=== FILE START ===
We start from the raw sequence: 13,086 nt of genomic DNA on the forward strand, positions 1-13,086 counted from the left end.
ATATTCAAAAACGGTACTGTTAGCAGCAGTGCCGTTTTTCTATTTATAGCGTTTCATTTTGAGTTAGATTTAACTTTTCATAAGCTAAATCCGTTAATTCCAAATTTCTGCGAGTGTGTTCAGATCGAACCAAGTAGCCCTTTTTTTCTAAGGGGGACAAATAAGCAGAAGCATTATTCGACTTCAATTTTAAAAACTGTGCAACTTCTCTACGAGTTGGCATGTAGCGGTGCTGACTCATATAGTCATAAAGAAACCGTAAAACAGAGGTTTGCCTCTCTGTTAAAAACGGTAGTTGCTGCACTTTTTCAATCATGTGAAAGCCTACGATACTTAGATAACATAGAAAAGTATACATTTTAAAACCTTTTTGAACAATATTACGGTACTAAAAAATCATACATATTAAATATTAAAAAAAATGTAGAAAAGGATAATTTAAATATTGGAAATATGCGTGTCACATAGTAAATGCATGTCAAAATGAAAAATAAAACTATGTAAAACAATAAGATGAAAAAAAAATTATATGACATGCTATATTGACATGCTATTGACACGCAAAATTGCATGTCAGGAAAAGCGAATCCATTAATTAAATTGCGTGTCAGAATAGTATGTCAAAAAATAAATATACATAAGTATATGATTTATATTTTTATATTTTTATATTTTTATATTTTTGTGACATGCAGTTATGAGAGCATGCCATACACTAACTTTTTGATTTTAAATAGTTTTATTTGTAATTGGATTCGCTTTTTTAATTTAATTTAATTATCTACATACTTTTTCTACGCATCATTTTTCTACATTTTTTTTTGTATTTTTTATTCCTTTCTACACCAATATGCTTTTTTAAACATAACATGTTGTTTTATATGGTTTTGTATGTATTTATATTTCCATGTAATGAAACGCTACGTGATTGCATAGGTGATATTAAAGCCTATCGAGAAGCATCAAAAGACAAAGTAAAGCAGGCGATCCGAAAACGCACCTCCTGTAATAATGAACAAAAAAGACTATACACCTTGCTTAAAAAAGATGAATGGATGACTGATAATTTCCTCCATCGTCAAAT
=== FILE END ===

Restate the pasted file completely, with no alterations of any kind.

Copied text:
We start from the raw sequence: 13,086 nt of genomic DNA on the forward strand, positions 1-13,086 counted from the left end.
ATATTCAAAAACGGTACTGTTAGCAGCAGTGCCGTTTTTCTATTTATAGCGTTTCATTTTGAGTTAGATTTAACTTTTCATAAGCTAAATCCGTTAATTCCAAATTTCTGCGAGTGTGTTCAGATCGAACCAAGTAGCCCTTTTTTTCTAAGGGGGACAAATAAGCAGAAGCATTATTCGACTTCAATTTTAAAAACTGTGCAACTTCTCTACGAGTTGGCATGTAGCGGTGCTGACTCATATAGTCATAAAGAAACCGTAAAACAGAGGTTTGCCTCTCTGTTAAAAACGGTAGTTGCTGCACTTTTTCAATCATGTGAAAGCCTACGATACTTAGATAACATAGAAAAGTATACATTTTAAAACCTTTTTGAACAATATTACGGTACTAAAAAATCATACATATTAAATATTAAAAAAAATGTAGAAAAGGATAATTTAAATATTGGAAATATGCGTGTCACATAGTAAATGCATGTCAAAATGAAAAATAAAACTATGTAAAACAATAAGATGAAAAAAAAATTATATGACATGCTATATTGACATGCTATTGACACGCAAAATTGCATGTCAGGAAAAGCGAATCCATTAATTAAATTGCGTGTCAGAATAGTATGTCAAAAAATAAATATACATAAGTATATGATTTATATTTTTATATTTTTATATTTTTATATTTTTGTGACATGCAGTTATGAGAGCATGCCATACACTAACTTTTTGATTTTAAATAGTTTTATTTGTAATTGGATTCGCTTTTTTAATTTAATTTAATTATCTACATACTTTTTCTACGCATCATTTTTCTACATTTTTTTTTGTATTTTTTATTCCTTTCTACACCAATATGCTTTTTTAAACATAACATGTTGTTTTATATGGTTTTGTATGTATTTATATTTCCATGTAATGAAACGCTACGTGATTGCATAGGTGATATTAAAGCCTATCGAGAAGCATCAAAAGACAAAGTAAAGCAGGCGATCCGAAAACGCACCTCCTGTAATAATGAACAAAAAAGACTATACACCTTGCTTAAAAAAGATGAATGGATGACTGATAATTTCCTCCATCGTCAAAT